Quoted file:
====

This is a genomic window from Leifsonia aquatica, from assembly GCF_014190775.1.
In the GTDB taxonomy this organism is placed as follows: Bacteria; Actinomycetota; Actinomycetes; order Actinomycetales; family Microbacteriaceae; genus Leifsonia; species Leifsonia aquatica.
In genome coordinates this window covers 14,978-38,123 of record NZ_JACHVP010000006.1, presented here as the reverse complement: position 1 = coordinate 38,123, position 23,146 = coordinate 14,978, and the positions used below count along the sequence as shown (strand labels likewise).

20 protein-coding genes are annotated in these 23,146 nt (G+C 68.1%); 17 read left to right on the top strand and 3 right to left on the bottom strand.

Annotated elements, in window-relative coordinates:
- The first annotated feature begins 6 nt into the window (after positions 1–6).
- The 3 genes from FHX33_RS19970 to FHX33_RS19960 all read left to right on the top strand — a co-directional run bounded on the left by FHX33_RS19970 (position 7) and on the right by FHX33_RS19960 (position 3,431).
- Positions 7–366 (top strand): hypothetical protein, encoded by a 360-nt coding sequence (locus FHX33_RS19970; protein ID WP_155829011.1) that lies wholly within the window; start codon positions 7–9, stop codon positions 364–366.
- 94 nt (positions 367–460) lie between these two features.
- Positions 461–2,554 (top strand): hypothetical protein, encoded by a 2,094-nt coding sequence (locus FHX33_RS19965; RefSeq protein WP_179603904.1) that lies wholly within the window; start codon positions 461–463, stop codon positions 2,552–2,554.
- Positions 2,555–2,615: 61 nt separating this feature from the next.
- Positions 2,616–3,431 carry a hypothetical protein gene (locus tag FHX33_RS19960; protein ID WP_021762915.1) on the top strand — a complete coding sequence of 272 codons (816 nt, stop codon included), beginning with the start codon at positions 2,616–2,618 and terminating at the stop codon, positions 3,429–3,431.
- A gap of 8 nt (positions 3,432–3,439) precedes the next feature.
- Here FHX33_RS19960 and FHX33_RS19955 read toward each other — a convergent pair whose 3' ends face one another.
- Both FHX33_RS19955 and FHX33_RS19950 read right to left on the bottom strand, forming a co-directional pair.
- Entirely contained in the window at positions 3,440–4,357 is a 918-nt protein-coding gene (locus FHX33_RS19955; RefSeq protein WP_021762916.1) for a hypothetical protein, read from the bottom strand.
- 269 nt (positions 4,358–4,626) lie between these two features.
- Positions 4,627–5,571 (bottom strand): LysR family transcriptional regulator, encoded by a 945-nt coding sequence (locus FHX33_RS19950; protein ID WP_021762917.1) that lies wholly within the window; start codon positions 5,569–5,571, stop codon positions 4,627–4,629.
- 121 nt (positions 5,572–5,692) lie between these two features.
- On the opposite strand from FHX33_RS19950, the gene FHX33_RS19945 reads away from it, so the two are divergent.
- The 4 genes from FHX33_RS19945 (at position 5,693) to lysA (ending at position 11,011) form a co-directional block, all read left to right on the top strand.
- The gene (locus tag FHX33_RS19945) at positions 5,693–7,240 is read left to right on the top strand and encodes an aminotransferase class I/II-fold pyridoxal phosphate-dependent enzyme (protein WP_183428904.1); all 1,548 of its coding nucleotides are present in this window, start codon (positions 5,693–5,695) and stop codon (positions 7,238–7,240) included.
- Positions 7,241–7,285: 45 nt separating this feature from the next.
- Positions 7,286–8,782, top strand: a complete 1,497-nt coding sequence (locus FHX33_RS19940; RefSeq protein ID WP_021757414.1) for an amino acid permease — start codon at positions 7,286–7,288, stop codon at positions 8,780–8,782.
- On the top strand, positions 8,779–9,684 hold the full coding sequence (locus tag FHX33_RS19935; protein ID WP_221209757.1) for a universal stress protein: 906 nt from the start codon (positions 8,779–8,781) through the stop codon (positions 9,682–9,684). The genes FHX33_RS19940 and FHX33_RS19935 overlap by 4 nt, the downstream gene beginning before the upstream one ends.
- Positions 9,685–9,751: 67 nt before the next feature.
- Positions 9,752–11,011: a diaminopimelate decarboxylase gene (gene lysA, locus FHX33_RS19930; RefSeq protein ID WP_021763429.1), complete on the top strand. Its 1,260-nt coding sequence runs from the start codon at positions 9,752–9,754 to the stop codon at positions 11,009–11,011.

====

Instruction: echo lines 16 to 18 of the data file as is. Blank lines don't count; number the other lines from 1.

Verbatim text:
- Entirely contained in the window at positions 3,440–4,357 is a 918-nt protein-coding gene (locus FHX33_RS19955; RefSeq protein WP_021762916.1) for a hypothetical protein, read from the bottom strand.
- 269 nt (positions 4,358–4,626) lie between these two features.
- Positions 4,627–5,571 (bottom strand): LysR family transcriptional regulator, encoded by a 945-nt coding sequence (locus FHX33_RS19950; protein ID WP_021762917.1) that lies wholly within the window; start codon positions 5,569–5,571, stop codon positions 4,627–4,629.